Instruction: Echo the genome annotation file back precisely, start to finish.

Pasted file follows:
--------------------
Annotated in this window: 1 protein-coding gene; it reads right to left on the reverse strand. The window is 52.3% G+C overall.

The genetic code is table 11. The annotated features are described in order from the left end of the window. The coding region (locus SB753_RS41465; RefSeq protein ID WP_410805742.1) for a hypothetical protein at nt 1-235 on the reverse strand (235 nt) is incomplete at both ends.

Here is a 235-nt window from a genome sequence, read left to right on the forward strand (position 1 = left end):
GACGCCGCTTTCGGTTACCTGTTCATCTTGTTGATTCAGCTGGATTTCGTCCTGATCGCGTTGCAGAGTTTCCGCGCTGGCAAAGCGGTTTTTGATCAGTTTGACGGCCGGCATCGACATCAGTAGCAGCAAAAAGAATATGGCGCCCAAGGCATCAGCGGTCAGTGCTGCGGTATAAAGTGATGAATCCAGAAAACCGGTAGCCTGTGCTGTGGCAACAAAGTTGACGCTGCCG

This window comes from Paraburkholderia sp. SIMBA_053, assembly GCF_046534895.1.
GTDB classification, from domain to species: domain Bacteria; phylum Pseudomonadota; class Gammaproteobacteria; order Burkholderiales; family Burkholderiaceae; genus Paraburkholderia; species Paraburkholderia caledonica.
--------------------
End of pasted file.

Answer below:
Annotated in this window: 1 protein-coding gene; it reads right to left on the reverse strand. The window is 52.3% G+C overall.

The genetic code is table 11. The annotated features are described in order from the left end of the window. The coding region (locus SB753_RS41465; RefSeq protein ID WP_410805742.1) for a hypothetical protein at nt 1-235 on the reverse strand (235 nt) is incomplete at both ends.

Here is a 235-nt window from a genome sequence, read left to right on the forward strand (position 1 = left end):
GACGCCGCTTTCGGTTACCTGTTCATCTTGTTGATTCAGCTGGATTTCGTCCTGATCGCGTTGCAGAGTTTCCGCGCTGGCAAAGCGGTTTTTGATCAGTTTGACGGCCGGCATCGACATCAGTAGCAGCAAAAAGAATATGGCGCCCAAGGCATCAGCGGTCAGTGCTGCGGTATAAAGTGATGAATCCAGAAAACCGGTAGCCTGTGCTGTGGCAACAAAGTTGACGCTGCCG

This window comes from Paraburkholderia sp. SIMBA_053, assembly GCF_046534895.1.
GTDB classification, from domain to species: domain Bacteria; phylum Pseudomonadota; class Gammaproteobacteria; order Burkholderiales; family Burkholderiaceae; genus Paraburkholderia; species Paraburkholderia caledonica.